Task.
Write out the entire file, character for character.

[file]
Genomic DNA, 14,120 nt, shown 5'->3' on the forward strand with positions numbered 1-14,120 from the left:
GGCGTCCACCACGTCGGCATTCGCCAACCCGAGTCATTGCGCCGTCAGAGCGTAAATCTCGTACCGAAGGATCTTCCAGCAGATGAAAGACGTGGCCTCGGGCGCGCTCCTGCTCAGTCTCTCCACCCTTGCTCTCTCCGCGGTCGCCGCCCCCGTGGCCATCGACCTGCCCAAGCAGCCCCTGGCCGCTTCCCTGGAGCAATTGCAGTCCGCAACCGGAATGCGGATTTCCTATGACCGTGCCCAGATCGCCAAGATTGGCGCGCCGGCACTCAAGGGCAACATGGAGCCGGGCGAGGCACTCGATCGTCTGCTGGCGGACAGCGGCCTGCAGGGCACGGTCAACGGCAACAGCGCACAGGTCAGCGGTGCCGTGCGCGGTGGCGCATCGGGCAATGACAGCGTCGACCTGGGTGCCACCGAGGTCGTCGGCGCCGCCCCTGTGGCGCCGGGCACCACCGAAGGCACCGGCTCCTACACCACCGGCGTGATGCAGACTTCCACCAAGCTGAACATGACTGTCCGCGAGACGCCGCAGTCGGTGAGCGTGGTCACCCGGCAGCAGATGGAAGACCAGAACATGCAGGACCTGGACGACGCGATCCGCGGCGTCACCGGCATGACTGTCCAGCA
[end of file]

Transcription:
Genomic DNA, 14,120 nt, shown 5'->3' on the forward strand with positions numbered 1-14,120 from the left:
GGCGTCCACCACGTCGGCATTCGCCAACCCGAGTCATTGCGCCGTCAGAGCGTAAATCTCGTACCGAAGGATCTTCCAGCAGATGAAAGACGTGGCCTCGGGCGCGCTCCTGCTCAGTCTCTCCACCCTTGCTCTCTCCGCGGTCGCCGCCCCCGTGGCCATCGACCTGCCCAAGCAGCCCCTGGCCGCTTCCCTGGAGCAATTGCAGTCCGCAACCGGAATGCGGATTTCCTATGACCGTGCCCAGATCGCCAAGATTGGCGCGCCGGCACTCAAGGGCAACATGGAGCCGGGCGAGGCACTCGATCGTCTGCTGGCGGACAGCGGCCTGCAGGGCACGGTCAACGGCAACAGCGCACAGGTCAGCGGTGCCGTGCGCGGTGGCGCATCGGGCAATGACAGCGTCGACCTGGGTGCCACCGAGGTCGTCGGCGCCGCCCCTGTGGCGCCGGGCACCACCGAAGGCACCGGCTCCTACACCACCGGCGTGATGCAGACTTCCACCAAGCTGAACATGACTGTCCGCGAGACGCCGCAGTCGGTGAGCGTGGTCACCCGGCAGCAGATGGAAGACCAGAACATGCAGGACCTGGACGACGCGATCCGCGGCGTCACCGGCATGACTGTCCAGCA